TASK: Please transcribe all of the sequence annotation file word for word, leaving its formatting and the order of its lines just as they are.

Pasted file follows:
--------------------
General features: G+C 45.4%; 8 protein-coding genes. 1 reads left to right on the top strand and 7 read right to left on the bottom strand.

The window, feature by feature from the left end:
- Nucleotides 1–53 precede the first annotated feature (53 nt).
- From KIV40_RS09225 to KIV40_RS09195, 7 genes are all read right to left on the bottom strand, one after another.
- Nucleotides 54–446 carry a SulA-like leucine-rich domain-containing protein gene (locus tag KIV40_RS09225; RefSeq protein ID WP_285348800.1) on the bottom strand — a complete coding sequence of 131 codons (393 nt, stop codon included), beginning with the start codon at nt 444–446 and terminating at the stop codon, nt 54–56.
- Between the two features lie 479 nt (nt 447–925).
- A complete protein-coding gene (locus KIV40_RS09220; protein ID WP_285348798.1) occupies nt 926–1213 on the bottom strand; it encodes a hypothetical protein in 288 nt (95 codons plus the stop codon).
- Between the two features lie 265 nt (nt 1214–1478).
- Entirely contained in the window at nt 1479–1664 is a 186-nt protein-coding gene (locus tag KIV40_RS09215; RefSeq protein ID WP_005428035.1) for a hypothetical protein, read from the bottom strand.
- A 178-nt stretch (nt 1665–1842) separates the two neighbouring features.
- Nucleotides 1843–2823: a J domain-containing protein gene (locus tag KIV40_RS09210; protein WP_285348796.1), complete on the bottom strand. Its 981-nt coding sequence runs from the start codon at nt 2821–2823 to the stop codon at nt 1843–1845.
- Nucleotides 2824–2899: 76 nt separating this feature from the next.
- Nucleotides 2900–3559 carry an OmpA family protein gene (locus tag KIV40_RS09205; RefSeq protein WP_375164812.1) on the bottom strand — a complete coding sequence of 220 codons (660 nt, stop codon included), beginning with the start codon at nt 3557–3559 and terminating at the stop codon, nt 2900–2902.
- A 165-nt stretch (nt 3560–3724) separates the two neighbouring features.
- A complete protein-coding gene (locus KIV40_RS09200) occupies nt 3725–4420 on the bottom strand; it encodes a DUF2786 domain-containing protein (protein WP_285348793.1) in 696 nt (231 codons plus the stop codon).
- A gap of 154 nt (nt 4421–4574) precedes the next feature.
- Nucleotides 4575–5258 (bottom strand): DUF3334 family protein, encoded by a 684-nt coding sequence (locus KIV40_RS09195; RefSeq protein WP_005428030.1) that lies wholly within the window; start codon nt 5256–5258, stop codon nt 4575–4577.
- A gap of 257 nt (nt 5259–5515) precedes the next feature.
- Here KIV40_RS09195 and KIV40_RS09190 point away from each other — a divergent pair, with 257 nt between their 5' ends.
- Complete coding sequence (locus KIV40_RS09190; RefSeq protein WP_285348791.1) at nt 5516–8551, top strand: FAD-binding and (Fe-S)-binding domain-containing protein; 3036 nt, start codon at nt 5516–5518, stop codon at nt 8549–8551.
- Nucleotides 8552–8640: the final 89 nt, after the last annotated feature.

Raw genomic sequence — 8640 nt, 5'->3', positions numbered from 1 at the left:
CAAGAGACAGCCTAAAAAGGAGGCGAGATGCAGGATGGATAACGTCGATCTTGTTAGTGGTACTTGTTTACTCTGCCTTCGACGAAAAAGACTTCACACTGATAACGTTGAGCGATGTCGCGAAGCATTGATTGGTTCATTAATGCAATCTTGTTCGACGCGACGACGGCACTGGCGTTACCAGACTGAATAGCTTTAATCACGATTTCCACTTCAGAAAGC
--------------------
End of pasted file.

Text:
General features: G+C 45.4%; 8 protein-coding genes. 1 reads left to right on the top strand and 7 read right to left on the bottom strand.

The window, feature by feature from the left end:
- Nucleotides 1–53 precede the first annotated feature (53 nt).
- From KIV40_RS09225 to KIV40_RS09195, 7 genes are all read right to left on the bottom strand, one after another.
- Nucleotides 54–446 carry a SulA-like leucine-rich domain-containing protein gene (locus tag KIV40_RS09225; RefSeq protein ID WP_285348800.1) on the bottom strand — a complete coding sequence of 131 codons (393 nt, stop codon included), beginning with the start codon at nt 444–446 and terminating at the stop codon, nt 54–56.
- Between the two features lie 479 nt (nt 447–925).
- A complete protein-coding gene (locus KIV40_RS09220; protein ID WP_285348798.1) occupies nt 926–1213 on the bottom strand; it encodes a hypothetical protein in 288 nt (95 codons plus the stop codon).
- Between the two features lie 265 nt (nt 1214–1478).
- Entirely contained in the window at nt 1479–1664 is a 186-nt protein-coding gene (locus tag KIV40_RS09215; RefSeq protein ID WP_005428035.1) for a hypothetical protein, read from the bottom strand.
- A 178-nt stretch (nt 1665–1842) separates the two neighbouring features.
- Nucleotides 1843–2823: a J domain-containing protein gene (locus tag KIV40_RS09210; protein WP_285348796.1), complete on the bottom strand. Its 981-nt coding sequence runs from the start codon at nt 2821–2823 to the stop codon at nt 1843–1845.
- Nucleotides 2824–2899: 76 nt separating this feature from the next.
- Nucleotides 2900–3559 carry an OmpA family protein gene (locus tag KIV40_RS09205; RefSeq protein WP_375164812.1) on the bottom strand — a complete coding sequence of 220 codons (660 nt, stop codon included), beginning with the start codon at nt 3557–3559 and terminating at the stop codon, nt 2900–2902.
- A 165-nt stretch (nt 3560–3724) separates the two neighbouring features.
- A complete protein-coding gene (locus KIV40_RS09200) occupies nt 3725–4420 on the bottom strand; it encodes a DUF2786 domain-containing protein (protein WP_285348793.1) in 696 nt (231 codons plus the stop codon).
- A gap of 154 nt (nt 4421–4574) precedes the next feature.
- Nucleotides 4575–5258 (bottom strand): DUF3334 family protein, encoded by a 684-nt coding sequence (locus KIV40_RS09195; RefSeq protein WP_005428030.1) that lies wholly within the window; start codon nt 5256–5258, stop codon nt 4575–4577.
- A gap of 257 nt (nt 5259–5515) precedes the next feature.
- Here KIV40_RS09195 and KIV40_RS09190 point away from each other — a divergent pair, with 257 nt between their 5' ends.
- Complete coding sequence (locus KIV40_RS09190; RefSeq protein WP_285348791.1) at nt 5516–8551, top strand: FAD-binding and (Fe-S)-binding domain-containing protein; 3036 nt, start codon at nt 5516–5518, stop codon at nt 8549–8551.
- Nucleotides 8552–8640: the final 89 nt, after the last annotated feature.

Raw genomic sequence — 8640 nt, 5'->3', positions numbered from 1 at the left:
CAAGAGACAGCCTAAAAAGGAGGCGAGATGCAGGATGGATAACGTCGATCTTGTTAGTGGTACTTGTTTACTCTGCCTTCGACGAAAAAGACTTCACACTGATAACGTTGAGCGATGTCGCGAAGCATTGATTGGTTCATTAATGCAATCTTGTTCGACGCGACGACGGCACTGGCGTTACCAGACTGAATAGCTTTAATCACGATTTCCACTTCAGAAAGC